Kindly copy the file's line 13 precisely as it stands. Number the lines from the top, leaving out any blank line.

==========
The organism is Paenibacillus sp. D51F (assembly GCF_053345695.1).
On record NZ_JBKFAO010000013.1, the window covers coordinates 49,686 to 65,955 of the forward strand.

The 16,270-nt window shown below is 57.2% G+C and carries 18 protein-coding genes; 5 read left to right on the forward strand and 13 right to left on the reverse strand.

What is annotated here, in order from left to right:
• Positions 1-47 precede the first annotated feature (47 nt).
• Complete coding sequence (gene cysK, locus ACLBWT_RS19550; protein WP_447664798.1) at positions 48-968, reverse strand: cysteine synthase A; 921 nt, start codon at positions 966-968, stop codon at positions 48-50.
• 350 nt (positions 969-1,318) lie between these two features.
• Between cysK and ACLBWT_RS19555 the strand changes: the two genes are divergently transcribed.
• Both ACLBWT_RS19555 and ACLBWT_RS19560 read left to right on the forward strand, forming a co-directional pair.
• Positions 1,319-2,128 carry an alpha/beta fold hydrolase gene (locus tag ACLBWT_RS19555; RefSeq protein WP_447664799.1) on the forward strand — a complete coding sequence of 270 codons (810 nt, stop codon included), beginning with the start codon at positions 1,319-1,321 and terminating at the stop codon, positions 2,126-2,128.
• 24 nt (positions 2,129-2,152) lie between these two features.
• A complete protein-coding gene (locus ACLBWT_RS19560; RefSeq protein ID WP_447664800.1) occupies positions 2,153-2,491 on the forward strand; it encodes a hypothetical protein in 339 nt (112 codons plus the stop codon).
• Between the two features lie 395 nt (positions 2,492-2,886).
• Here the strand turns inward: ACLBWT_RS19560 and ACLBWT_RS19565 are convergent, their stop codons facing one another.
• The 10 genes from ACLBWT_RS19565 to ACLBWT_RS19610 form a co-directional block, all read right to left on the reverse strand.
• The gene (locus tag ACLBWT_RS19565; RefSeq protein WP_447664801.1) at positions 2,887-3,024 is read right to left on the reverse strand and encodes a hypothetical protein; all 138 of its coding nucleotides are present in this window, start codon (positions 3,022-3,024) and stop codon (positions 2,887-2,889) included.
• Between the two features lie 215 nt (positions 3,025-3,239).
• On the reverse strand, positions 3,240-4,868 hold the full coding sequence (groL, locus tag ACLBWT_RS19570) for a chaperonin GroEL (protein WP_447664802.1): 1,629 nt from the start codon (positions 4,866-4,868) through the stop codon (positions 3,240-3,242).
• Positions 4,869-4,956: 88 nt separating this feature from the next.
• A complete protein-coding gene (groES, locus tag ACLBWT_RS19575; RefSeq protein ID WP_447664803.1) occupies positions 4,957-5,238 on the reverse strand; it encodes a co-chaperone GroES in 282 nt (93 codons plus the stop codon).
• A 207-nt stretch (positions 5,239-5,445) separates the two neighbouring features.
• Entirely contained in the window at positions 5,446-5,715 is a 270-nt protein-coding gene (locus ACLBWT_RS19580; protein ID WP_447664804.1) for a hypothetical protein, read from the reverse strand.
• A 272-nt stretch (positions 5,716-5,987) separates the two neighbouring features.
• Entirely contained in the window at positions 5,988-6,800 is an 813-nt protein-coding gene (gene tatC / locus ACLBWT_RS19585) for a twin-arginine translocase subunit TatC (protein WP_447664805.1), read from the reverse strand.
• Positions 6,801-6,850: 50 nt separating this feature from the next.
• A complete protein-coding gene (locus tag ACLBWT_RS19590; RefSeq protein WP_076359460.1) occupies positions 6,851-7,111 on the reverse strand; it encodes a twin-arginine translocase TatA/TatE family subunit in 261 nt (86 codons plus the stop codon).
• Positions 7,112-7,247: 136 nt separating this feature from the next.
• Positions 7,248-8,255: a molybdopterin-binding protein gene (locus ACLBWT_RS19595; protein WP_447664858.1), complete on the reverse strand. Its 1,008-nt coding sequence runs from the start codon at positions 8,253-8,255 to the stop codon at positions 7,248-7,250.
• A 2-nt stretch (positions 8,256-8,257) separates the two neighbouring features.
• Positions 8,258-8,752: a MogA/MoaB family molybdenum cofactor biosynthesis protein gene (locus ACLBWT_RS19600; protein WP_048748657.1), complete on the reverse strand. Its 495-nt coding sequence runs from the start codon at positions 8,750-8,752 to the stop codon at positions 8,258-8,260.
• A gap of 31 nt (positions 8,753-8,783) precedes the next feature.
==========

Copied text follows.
• Between the two features lie 395 nt (positions 2,492-2,886).